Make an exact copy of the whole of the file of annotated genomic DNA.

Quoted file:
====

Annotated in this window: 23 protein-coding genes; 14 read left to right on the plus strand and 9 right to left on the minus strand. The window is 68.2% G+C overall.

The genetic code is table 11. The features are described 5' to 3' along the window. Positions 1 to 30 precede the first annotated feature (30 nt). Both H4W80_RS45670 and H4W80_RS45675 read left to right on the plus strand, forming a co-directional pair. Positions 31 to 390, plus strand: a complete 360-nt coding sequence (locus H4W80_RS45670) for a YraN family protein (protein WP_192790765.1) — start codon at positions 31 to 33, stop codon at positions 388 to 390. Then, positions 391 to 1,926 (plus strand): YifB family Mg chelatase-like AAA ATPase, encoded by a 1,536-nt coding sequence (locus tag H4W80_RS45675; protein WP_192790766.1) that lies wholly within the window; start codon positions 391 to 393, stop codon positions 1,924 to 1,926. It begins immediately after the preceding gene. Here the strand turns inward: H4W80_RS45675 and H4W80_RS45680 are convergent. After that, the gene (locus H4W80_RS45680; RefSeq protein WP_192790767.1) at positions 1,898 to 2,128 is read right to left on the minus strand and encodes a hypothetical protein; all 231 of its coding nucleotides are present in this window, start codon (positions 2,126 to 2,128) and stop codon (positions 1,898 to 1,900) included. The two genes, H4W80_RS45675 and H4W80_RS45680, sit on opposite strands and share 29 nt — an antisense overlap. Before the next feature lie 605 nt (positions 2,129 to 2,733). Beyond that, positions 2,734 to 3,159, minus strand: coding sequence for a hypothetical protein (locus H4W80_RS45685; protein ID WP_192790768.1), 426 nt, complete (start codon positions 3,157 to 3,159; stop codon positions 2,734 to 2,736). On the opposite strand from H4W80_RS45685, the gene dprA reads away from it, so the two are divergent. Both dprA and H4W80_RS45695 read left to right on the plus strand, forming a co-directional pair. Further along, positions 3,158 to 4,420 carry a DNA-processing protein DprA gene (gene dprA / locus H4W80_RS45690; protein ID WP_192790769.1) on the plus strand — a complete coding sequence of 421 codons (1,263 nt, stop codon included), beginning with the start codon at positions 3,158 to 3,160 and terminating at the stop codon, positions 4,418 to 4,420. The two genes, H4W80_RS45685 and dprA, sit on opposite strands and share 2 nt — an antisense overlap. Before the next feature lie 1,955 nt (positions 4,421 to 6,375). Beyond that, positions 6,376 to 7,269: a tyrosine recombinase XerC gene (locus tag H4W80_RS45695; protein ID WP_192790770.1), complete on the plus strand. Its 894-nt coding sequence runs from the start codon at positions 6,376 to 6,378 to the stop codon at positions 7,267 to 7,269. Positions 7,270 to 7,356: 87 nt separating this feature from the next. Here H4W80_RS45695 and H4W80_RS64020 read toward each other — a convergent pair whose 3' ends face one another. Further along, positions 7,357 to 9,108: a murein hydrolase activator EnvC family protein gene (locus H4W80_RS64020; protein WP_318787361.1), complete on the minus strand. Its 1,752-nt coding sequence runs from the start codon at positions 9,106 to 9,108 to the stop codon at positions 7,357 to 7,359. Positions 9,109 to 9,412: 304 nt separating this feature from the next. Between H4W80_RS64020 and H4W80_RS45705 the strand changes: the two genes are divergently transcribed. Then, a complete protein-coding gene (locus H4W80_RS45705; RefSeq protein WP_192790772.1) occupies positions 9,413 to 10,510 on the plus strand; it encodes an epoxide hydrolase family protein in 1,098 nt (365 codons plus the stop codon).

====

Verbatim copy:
Annotated in this window: 23 protein-coding genes; 14 read left to right on the plus strand and 9 right to left on the minus strand. The window is 68.2% G+C overall.

The genetic code is table 11. The features are described 5' to 3' along the window. Positions 1 to 30 precede the first annotated feature (30 nt). Both H4W80_RS45670 and H4W80_RS45675 read left to right on the plus strand, forming a co-directional pair. Positions 31 to 390, plus strand: a complete 360-nt coding sequence (locus H4W80_RS45670) for a YraN family protein (protein WP_192790765.1) — start codon at positions 31 to 33, stop codon at positions 388 to 390. Then, positions 391 to 1,926 (plus strand): YifB family Mg chelatase-like AAA ATPase, encoded by a 1,536-nt coding sequence (locus tag H4W80_RS45675; protein WP_192790766.1) that lies wholly within the window; start codon positions 391 to 393, stop codon positions 1,924 to 1,926. It begins immediately after the preceding gene. Here the strand turns inward: H4W80_RS45675 and H4W80_RS45680 are convergent. After that, the gene (locus H4W80_RS45680; RefSeq protein WP_192790767.1) at positions 1,898 to 2,128 is read right to left on the minus strand and encodes a hypothetical protein; all 231 of its coding nucleotides are present in this window, start codon (positions 2,126 to 2,128) and stop codon (positions 1,898 to 1,900) included. The two genes, H4W80_RS45675 and H4W80_RS45680, sit on opposite strands and share 29 nt — an antisense overlap. Before the next feature lie 605 nt (positions 2,129 to 2,733). Beyond that, positions 2,734 to 3,159, minus strand: coding sequence for a hypothetical protein (locus H4W80_RS45685; protein ID WP_192790768.1), 426 nt, complete (start codon positions 3,157 to 3,159; stop codon positions 2,734 to 2,736). On the opposite strand from H4W80_RS45685, the gene dprA reads away from it, so the two are divergent. Both dprA and H4W80_RS45695 read left to right on the plus strand, forming a co-directional pair. Further along, positions 3,158 to 4,420 carry a DNA-processing protein DprA gene (gene dprA / locus H4W80_RS45690; protein ID WP_192790769.1) on the plus strand — a complete coding sequence of 421 codons (1,263 nt, stop codon included), beginning with the start codon at positions 3,158 to 3,160 and terminating at the stop codon, positions 4,418 to 4,420. The two genes, H4W80_RS45685 and dprA, sit on opposite strands and share 2 nt — an antisense overlap. Before the next feature lie 1,955 nt (positions 4,421 to 6,375). Beyond that, positions 6,376 to 7,269: a tyrosine recombinase XerC gene (locus tag H4W80_RS45695; protein ID WP_192790770.1), complete on the plus strand. Its 894-nt coding sequence runs from the start codon at positions 6,376 to 6,378 to the stop codon at positions 7,267 to 7,269. Positions 7,270 to 7,356: 87 nt separating this feature from the next. Here H4W80_RS45695 and H4W80_RS64020 read toward each other — a convergent pair whose 3' ends face one another. Further along, positions 7,357 to 9,108: a murein hydrolase activator EnvC family protein gene (locus H4W80_RS64020; protein WP_318787361.1), complete on the minus strand. Its 1,752-nt coding sequence runs from the start codon at positions 9,106 to 9,108 to the stop codon at positions 7,357 to 7,359. Positions 9,109 to 9,412: 304 nt separating this feature from the next. Between H4W80_RS64020 and H4W80_RS45705 the strand changes: the two genes are divergently transcribed. Then, a complete protein-coding gene (locus H4W80_RS45705; RefSeq protein WP_192790772.1) occupies positions 9,413 to 10,510 on the plus strand; it encodes an epoxide hydrolase family protein in 1,098 nt (365 codons plus the stop codon).